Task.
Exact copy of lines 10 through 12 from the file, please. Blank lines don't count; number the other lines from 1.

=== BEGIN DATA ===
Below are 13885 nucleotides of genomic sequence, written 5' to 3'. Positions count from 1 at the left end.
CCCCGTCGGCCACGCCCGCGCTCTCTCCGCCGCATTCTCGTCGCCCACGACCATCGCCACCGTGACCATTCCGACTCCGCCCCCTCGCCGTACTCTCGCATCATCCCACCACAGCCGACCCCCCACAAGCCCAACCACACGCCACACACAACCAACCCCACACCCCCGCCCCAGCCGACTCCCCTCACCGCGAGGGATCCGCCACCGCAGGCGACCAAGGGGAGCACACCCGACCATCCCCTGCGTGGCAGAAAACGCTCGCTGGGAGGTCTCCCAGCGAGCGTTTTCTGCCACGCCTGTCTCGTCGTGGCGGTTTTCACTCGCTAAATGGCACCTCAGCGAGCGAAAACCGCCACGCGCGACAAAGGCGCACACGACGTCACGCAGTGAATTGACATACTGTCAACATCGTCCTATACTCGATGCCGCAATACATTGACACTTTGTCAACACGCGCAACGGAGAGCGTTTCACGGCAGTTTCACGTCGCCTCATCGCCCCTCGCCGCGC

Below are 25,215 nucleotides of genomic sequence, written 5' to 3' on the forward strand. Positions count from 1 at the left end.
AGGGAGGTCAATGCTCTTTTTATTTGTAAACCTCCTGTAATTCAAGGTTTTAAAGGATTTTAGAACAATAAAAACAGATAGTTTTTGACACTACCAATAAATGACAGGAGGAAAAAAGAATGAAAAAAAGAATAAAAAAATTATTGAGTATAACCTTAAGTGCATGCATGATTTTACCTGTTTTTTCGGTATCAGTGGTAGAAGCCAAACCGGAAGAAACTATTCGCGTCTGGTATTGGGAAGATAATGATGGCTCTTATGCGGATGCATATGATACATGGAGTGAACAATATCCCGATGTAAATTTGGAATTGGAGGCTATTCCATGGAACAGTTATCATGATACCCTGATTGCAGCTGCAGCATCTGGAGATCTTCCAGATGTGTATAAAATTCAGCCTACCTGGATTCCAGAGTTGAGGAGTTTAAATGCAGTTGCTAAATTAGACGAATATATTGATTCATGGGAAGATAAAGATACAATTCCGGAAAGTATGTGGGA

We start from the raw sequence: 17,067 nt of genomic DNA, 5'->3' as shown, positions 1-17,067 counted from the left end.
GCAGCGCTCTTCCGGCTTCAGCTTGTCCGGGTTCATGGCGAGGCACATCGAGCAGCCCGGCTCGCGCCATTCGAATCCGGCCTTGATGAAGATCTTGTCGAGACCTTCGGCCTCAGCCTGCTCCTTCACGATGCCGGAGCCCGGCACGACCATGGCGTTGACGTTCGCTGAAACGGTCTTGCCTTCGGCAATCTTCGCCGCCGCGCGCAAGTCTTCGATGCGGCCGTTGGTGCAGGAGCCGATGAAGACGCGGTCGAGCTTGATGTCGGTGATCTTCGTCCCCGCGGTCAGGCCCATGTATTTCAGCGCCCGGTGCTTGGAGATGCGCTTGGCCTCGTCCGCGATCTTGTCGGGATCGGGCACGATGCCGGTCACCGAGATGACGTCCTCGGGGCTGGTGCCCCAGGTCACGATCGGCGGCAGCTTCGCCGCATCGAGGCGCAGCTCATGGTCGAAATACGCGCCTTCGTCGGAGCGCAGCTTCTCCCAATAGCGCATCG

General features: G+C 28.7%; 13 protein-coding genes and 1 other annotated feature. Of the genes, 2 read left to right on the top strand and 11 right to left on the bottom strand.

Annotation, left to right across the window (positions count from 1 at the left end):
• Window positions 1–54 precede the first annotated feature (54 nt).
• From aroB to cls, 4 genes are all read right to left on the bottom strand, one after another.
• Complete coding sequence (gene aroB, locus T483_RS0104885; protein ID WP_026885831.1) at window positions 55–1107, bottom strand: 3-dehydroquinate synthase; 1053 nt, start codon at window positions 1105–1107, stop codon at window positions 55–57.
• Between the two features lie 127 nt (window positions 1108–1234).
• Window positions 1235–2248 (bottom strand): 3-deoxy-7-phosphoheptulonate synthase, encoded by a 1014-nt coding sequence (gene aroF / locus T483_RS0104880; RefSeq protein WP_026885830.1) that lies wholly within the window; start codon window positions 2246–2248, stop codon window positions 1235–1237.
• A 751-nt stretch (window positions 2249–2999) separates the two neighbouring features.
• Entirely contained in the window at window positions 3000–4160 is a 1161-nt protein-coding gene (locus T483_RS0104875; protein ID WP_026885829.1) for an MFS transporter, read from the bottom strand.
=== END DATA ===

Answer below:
• From aroB to cls, 4 genes are all read right to left on the bottom strand, one after another.
• Complete coding sequence (gene aroB, locus T483_RS0104885; protein ID WP_026885831.1) at window positions 55–1107, bottom strand: 3-dehydroquinate synthase; 1053 nt, start codon at window positions 1105–1107, stop codon at window positions 55–57.
• Between the two features lie 127 nt (window positions 1108–1234).